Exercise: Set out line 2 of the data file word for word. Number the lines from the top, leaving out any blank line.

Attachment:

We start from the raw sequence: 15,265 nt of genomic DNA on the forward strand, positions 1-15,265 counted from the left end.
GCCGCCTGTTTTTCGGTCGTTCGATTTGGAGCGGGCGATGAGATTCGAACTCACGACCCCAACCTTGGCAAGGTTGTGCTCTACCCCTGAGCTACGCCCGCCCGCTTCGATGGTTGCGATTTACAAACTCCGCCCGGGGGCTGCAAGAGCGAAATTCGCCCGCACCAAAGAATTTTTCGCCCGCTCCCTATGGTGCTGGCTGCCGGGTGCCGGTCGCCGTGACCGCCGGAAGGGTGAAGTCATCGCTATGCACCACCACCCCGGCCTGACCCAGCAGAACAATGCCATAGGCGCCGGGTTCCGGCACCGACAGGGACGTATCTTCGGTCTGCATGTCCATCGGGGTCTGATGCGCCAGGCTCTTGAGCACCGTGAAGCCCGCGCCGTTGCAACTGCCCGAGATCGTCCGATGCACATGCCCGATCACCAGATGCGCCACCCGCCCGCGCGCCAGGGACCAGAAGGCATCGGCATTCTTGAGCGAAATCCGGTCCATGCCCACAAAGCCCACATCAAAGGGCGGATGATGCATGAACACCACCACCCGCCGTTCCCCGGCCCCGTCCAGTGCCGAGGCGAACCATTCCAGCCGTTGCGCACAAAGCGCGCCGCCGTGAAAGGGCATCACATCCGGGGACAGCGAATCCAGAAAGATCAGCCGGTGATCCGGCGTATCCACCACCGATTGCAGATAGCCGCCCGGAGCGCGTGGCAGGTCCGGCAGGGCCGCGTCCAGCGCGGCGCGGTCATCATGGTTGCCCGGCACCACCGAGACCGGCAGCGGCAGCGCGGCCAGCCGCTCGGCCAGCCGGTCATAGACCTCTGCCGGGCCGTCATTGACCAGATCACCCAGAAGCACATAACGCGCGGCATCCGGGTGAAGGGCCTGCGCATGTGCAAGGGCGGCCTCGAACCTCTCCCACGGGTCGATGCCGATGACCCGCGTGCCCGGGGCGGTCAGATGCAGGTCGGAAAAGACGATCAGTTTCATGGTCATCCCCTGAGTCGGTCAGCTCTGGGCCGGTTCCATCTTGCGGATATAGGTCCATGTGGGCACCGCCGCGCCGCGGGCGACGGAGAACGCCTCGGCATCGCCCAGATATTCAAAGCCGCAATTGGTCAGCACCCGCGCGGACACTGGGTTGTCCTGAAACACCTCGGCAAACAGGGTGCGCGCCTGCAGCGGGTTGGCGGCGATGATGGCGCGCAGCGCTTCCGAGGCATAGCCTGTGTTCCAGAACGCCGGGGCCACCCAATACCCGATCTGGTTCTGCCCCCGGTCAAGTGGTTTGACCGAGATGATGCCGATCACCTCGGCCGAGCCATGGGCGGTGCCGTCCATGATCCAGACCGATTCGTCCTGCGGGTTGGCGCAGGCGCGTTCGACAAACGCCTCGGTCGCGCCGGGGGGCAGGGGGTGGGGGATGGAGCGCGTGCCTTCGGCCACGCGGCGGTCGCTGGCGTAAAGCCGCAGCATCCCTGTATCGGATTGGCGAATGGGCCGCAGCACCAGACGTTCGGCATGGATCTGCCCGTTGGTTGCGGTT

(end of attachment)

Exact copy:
GCCGCCTGTTTTTCGGTCGTTCGATTTGGAGCGGGCGATGAGATTCGAACTCACGACCCCAACCTTGGCAAGGTTGTGCTCTACCCCTGAGCTACGCCCGCCCGCTTCGATGGTTGCGATTTACAAACTCCGCCCGGGGGCTGCAAGAGCGAAATTCGCCCGCACCAAAGAATTTTTCGCCCGCTCCCTATGGTGCTGGCTGCCGGGTGCCGGTCGCCGTGACCGCCGGAAGGGTGAAGTCATCGCTATGCACCACCACCCCGGCCTGACCCAGCAGAACAATGCCATAGGCGCCGGGTTCCGGCACCGACAGGGACGTATCTTCGGTCTGCATGTCCATCGGGGTCTGATGCGCCAGGCTCTTGAGCACCGTGAAGCCCGCGCCGTTGCAACTGCCCGAGATCGTCCGATGCACATGCCCGATCACCAGATGCGCCACCCGCCCGCGCGCCAGGGACCAGAAGGCATCGGCATTCTTGAGCGAAATCCGGTCCATGCCCACAAAGCCCACATCAAAGGGCGGATGATGCATGAACACCACCACCCGCCGTTCCCCGGCCCCGTCCAGTGCCGAGGCGAACCATTCCAGCCGTTGCGCACAAAGCGCGCCGCCGTGAAAGGGCATCACATCCGGGGACAGCGAATCCAGAAAGATCAGCCGGTGATCCGGCGTATCCACCACCGATTGCAGATAGCCGCCCGGAGCGCGTGGCAGGTCCGGCAGGGCCGCGTCCAGCGCGGCGCGGTCATCATGGTTGCCCGGCACCACCGAGACCGGCAGCGGCAGCGCGGCCAGCCGCTCGGCCAGCCGGTCATAGACCTCTGCCGGGCCGTCATTGACCAGATCACCCAGAAGCACATAACGCGCGGCATCCGGGTGAAGGGCCTGCGCATGTGCAAGGGCGGCCTCGAACCTCTCCCACGGGTCGATGCCGATGACCCGCGTGCCCGGGGCGGTCAGATGCAGGTCGGAAAAGACGATCAGTTTCATGGTCATCCCCTGAGTCGGTCAGCTCTGGGCCGGTTCCATCTTGCGGATATAGGTCCATGTGGGCACCGCCGCGCCGCGGGCGACGGAGAACGCCTCGGCATCGCCCAGATATTCAAAGCCGCAATTGGTCAGCACCCGCGCGGACACTGGGTTGTCCTGAAACACCTCGGCAAACAGGGTGCGCGCCTGCAGCGGGTTGGCGGCGATGATGGCGCGCAGCGCTTCCGAGGCATAGCCTGTGTTCCAGAACGCCGGGGCCACCCAATACCCGATCTGGTTCTGCCCCCGGTCAAGTGGTTTGACCGAGATGATGCCGATCACCTCGGCCGAGCCATGGGCGGTGCCGTCCATGATCCAGACCGATTCGTCCTGCGGGTTGGCGCAGGCGCGTTCGACAAACGCCTCGGTCGCGCCGGGGGGCAGGGGGTGGGGGATGGAGCGCGTGCCTTCGGCCACGCGGCGGTCGCTGGCGTAAAGCCGCAGCATCCCTGTATCGGATTGGCGAATGGGCCGCAGCACCAGACGTTCGGCATGGATCTGCCCGTTGGTTGCGGTT